Batman: Arkham City Gameplay Preview and Exclusive Q&A

Apologies for my tardiness in blogging over the past week. I was writing a piece for the next edition of IGDA’s Perspectives newsletter, which I’ll be sure to link to when it comes out.

I have not been idle, however. A week and a bit ago, I attended the Eurogamer Expo at Earl’s Court, and last Friday night I went to a preview of Batman: Arkham City at BAFTA. So… impressions?

Batman: Arkham City

I saw the Creative lead, Technical lead, Audio lead, Art lead, and marketing dude from Rocksteady present a preview of heretofore-unseen Batman gameplay and then take a Q&A.

It’s out on 21st October; go ahead and pre-order it here – Batman: Arkham City – you know you want to. Or, for Steamophiles like me, buy it – er, actually… it doesn’t have a Steam page. And…what? It’s associated with Games For Windows Live – again?! I had managed to blank that little titbit from my mind since the previous game. God I hate that software.

OK. Let’s hope it turns up on Steam. Now, on to the important stuff.

Is it any good?

Pretty unequivocally, the answer is yes. If you liked Batman: Arkham Asylum, you’ll like this.

What’s new?

The asylum Warden from the last game, Warden Sharp, has since become Mayor of Gotham. He has decided (possibly under the influence of a nefarious villain… see the preview comics) to wall off a large portion of the city, dubbing this new ghetto ‘Arkham City’ and barricading all of Gotham’s criminal scum within.

Also, at the start of the game Joker is

Potential spoiler, but not really, cause I don’t know what happens »

in dire condition, slowly dying due to the side-effects of the Titan drug he mainlined in the previous game. There’s a suggestion that… he may croak a quarter of the way through the game. But I don’t really believe this, and the Rocksteady guys were very coy. I’m pretty sure he’ll appear dead, but he won’t be. You heard it here first. And it’s not a spoiler, cos I have no idea what actually happens.

Open World

RockSteady reportedly felt that Arkham Asylum was too linear an experience. In order to change this, they have taken on the massive technical challenge of creating an open-world Batman experience in which you can explore the city, gliding from parapet to billboard to street, at your leisure.

One of the features they added to make this experience interesting was a surveillance system, which, similar to Detective Mode, allows you to snoop on bad guys in the vicinity, picking them out behind walls and also listening in on their conversations. They idea was to pack the open city with interesting details and – possibly – also side-missions or separate enclosed experiences throughout the city, separate or parallel to the main storyline. So what this means is, if you’ve always wanted to vigilante up a bit more as Batman, this might just be your chance.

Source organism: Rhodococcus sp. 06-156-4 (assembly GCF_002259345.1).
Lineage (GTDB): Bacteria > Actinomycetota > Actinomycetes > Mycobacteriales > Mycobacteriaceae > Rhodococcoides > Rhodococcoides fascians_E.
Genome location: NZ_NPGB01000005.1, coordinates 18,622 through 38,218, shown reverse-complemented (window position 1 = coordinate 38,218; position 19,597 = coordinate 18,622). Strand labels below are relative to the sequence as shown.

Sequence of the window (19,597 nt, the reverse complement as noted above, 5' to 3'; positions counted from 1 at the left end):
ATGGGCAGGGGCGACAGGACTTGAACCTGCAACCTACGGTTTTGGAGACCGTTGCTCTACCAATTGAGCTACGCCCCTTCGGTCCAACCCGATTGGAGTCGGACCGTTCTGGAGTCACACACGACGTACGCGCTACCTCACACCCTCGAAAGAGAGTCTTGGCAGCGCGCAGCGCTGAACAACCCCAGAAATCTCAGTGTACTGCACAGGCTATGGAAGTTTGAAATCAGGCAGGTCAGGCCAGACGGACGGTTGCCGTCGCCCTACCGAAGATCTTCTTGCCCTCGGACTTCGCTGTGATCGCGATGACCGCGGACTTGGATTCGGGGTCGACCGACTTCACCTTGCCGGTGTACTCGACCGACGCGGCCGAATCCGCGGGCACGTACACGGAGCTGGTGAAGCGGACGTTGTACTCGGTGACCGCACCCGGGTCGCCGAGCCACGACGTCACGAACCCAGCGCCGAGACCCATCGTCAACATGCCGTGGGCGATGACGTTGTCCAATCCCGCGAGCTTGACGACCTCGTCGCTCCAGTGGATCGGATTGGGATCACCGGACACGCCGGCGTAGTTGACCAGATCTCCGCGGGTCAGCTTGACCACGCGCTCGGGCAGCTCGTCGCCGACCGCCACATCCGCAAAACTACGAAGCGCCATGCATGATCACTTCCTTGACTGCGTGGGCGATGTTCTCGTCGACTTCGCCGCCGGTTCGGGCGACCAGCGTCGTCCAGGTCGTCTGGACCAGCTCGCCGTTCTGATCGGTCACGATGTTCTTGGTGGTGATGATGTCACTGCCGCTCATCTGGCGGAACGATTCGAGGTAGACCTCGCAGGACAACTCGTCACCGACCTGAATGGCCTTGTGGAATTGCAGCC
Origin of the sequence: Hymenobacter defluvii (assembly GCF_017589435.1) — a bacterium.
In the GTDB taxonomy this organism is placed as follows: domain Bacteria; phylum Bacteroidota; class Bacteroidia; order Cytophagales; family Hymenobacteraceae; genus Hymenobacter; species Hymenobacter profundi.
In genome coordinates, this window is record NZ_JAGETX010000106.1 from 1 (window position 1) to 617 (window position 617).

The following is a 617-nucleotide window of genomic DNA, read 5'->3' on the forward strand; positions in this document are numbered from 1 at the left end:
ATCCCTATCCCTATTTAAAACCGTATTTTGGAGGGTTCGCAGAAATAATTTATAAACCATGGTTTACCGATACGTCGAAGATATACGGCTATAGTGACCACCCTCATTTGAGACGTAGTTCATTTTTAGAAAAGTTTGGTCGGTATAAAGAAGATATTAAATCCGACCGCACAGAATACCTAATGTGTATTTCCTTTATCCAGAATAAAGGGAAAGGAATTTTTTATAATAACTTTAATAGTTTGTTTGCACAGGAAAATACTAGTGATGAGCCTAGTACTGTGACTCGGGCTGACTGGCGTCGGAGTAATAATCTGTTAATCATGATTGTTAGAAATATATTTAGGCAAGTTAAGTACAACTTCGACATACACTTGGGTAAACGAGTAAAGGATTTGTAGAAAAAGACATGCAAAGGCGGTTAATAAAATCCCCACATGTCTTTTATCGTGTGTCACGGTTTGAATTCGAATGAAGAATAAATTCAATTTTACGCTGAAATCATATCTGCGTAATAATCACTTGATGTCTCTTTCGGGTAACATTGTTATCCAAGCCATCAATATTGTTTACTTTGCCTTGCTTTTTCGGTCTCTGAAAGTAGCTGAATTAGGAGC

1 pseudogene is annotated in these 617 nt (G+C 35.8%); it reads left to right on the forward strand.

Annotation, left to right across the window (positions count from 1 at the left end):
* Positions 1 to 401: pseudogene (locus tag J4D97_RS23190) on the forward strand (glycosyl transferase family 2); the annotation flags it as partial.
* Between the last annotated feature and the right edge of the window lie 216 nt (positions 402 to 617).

New gadgets and abilities

There are a number of these, and I can’t remember all of them, but I can tell you that electromagnetism is going to play more of a role in this game. You get an electro-shooting gadget which can be quick-fired during combat (as can at least 3 other items) in order to stun enemies. Entertainingly, if your enemies are carrying weapons, when they get shocked they may spin around and accidentally knock out their companions.

The electro-shot is also used to add magnetism-based environmental puzzles. In the preview, we saw a large hook which was pulled back by firing your electro-shot into a magnetic/engine-type generator nearby. You can attract and then repel the crane-style hook until it goes through a wall, and then pull it back to tear the wall out of your way.

More smacking people

Batman likes to use his fists, and now he has double the combat animations and takedowns. In fact, he has double the number of all animations. The team described the experience of returning to Batman by saying that getting back to the controls will be ‘like meeting an old friend – except your old friend will have become cooler since the last time you met him’. Neat.

A bunch more tricky collectibles, and a better way of tracking them

The Riddler-type collectible awards have increased in number, so there are now a whopping 400 dotted around the game. Even better, someone must have told Rocksteady how annoying it was to forget exactly where they were, because there is now an in-game tracking mechanism that automatically maps a collectible as soon as you’ve spotted it, so that if it’s inaccessible when you first see it, you’ll remember it when you next open up a route through the cut-off area.